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COVID-19 Response Driving Agency IT Modernization

The Small Business Administration is among the agencies transforming legacy architecture.

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While the toll the pandemic is taking on public health and the economy cannot be understated, the federal response has a silver lining. Thanks to the surge in telework, coupled with the surge in public demand for information about COVID-19, health information and financial relief through the CARES Act, agencies are making long-overdue upgrades to legacy systems and patchworks of systems, with small, nimble programs leading the way.

In the short term, the crisis has acted as a “forcing function” for IT modernization, said Egon Rinderer, federal chief technology officer for Tanium, an endpoint security firm.

“This really is challenging everyone in the same way,” Rinderer said. “The days of cobbling something together … that’s done.”

On the federal side, the Small Business Administration (SBA) used lessons learned from its cloud migration to overhaul its website in less than 10 days, addressing the spike in demand from both small businesses seeking relief and new vendors and small banks who require access to the agency’s E-Tran solution to process Paycheck Protection Program (PPP) loan applications.

SBA already had an understanding of “what it meant to be digital-services-focused,” said John Foster, chief operating officer and partner of Fearless Solutions, the contractor that led the cloud migration for SBA’s website.

This understanding included knowing how to pursue rapid deployment, allowing the agency to implement a serverless system on the website’s backend to automatically scale for surges in website traffic. While official statistics for traffic are unavailable, sources estimate SBA’s site saw 10 to 20 times the number of usual visits following passage of the CARES Act.

“At its core, is an information-sharing platform,” Foster explained. “That information needs to be correct, concise and updated in real time.”

The solution for SBA could be twofold, Foster added. Not only did the agency address the spike in demand from small businesses, but also the team has developed an open-source solutions for the company in the past – building a “very collaborative process” that supports standardization and integration.

In the future, the agency could build on that trend by developing an open-source solution for new vendors and banks to integrate with SBA’s E-Tran solution, which processes paperwork for grant and loan applications. While the old architecture can pose a barrier to entry for new vendors, the open-source system would use standardized data, removing obstacles to integration.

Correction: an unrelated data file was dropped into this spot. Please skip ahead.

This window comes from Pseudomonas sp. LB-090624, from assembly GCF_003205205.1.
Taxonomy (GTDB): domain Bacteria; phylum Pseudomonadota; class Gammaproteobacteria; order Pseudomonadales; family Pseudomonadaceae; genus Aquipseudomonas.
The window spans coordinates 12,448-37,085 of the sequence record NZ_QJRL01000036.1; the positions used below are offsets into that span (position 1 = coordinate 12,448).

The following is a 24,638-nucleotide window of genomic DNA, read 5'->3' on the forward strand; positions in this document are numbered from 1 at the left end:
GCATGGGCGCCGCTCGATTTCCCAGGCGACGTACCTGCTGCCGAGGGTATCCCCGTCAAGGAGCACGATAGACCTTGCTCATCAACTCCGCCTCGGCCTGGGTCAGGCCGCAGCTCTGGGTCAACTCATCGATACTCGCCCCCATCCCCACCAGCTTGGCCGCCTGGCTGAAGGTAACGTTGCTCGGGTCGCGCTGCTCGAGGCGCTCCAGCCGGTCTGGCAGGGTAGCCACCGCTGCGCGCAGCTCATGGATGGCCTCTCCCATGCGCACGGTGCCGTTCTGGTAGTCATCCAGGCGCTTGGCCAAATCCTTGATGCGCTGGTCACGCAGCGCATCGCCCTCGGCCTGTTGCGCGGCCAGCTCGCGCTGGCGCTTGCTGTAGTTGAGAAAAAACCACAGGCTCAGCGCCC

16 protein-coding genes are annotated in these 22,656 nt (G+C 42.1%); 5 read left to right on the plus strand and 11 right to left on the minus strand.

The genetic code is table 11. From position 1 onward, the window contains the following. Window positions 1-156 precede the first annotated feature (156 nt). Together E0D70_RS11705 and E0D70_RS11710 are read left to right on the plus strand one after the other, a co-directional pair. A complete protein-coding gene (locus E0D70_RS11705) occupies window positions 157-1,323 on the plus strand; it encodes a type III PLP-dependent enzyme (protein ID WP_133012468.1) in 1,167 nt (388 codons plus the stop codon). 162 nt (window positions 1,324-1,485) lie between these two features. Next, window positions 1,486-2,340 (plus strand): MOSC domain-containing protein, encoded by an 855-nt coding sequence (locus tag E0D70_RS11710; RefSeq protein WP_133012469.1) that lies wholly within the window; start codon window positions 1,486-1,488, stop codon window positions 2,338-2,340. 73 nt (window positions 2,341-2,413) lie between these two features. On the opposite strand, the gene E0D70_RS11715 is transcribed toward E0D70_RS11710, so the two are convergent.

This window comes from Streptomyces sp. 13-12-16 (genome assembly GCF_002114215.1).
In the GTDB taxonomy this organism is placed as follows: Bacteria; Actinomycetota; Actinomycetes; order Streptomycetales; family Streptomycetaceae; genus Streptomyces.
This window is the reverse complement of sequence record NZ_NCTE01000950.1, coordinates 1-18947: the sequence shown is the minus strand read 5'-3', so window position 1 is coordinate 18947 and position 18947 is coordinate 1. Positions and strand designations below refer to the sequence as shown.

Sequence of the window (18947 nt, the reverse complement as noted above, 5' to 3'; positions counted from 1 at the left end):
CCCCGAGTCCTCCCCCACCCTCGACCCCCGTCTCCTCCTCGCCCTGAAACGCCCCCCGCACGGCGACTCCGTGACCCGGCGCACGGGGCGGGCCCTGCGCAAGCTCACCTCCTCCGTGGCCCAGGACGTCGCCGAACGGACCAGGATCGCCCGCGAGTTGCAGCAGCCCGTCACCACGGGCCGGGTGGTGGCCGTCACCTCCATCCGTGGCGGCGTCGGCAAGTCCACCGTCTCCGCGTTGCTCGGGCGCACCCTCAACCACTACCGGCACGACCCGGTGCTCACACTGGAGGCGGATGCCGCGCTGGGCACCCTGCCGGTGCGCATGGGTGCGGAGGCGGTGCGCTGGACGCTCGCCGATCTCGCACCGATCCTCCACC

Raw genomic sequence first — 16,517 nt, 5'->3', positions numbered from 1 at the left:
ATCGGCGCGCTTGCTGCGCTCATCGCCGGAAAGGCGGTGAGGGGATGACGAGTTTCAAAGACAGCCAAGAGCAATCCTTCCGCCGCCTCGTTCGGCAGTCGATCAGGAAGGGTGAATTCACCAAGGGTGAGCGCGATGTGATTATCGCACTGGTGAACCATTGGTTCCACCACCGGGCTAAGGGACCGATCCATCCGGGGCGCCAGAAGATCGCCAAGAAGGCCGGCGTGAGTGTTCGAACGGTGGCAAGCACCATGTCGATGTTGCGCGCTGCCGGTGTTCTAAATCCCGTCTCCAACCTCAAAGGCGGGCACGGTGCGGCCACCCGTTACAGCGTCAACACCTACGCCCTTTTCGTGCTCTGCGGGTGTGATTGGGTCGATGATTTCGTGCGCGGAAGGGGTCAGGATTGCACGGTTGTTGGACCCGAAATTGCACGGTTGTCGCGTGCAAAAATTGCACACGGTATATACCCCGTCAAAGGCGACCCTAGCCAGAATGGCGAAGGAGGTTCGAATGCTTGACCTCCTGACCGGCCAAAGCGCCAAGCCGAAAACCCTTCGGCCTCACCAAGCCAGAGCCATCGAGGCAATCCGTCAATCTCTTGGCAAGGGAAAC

It was a “herculean task” to adapt so rapidly, said Delali Dzirasa, Fearless Solutions’ CEO and founder, but “[we’re] super proud to be part of that team” taking on the challenge.

SBA is not the only agency that has had to quickly adapt to the challenges the pandemic and related crises pose. Gary Newgaard, vice president of public sector for storage solutions provider Pure Storage, said that the public sector should be commended for standing up telework infrastructure at such a large scale in a matter of hours or days.

“The mission hasn’t changed,” said Newgaard. “But how we go about it has.”

The next hurdle, Newgaard said, will be overcoming hurdles for data access in procurement. It remains difficult to memorialize and execute approvals in a timely manner, although some state and local governments are changing those policies out of recognition for the critical role procurement has in obtaining essential medical equipment.

In the long term, changes to infrastructure will go together with policy changes to ensure organizations can rapidly pivot in times of crisis.

“Everyone’s business continuity plan is going to include something about this in the future,” said Rinderer.

Rinderer predicted that the lessons learned from this crisis will push organizations to move away from on-prem systems and servers, instead developing a strategy to give people access wherever they are. As organizations work on those strategies, “anything that generates help desk tickets” will raise organizational awareness on what needs to be part of the plan. That might include bring-your-own-device (BYOD) policies and tools that communicate to users why a system may not be working or denying access, even if the problem is due to something as simple as an out-of-date software patch.

“Shared consciousness is the keystone of everything,” Rinderer said.

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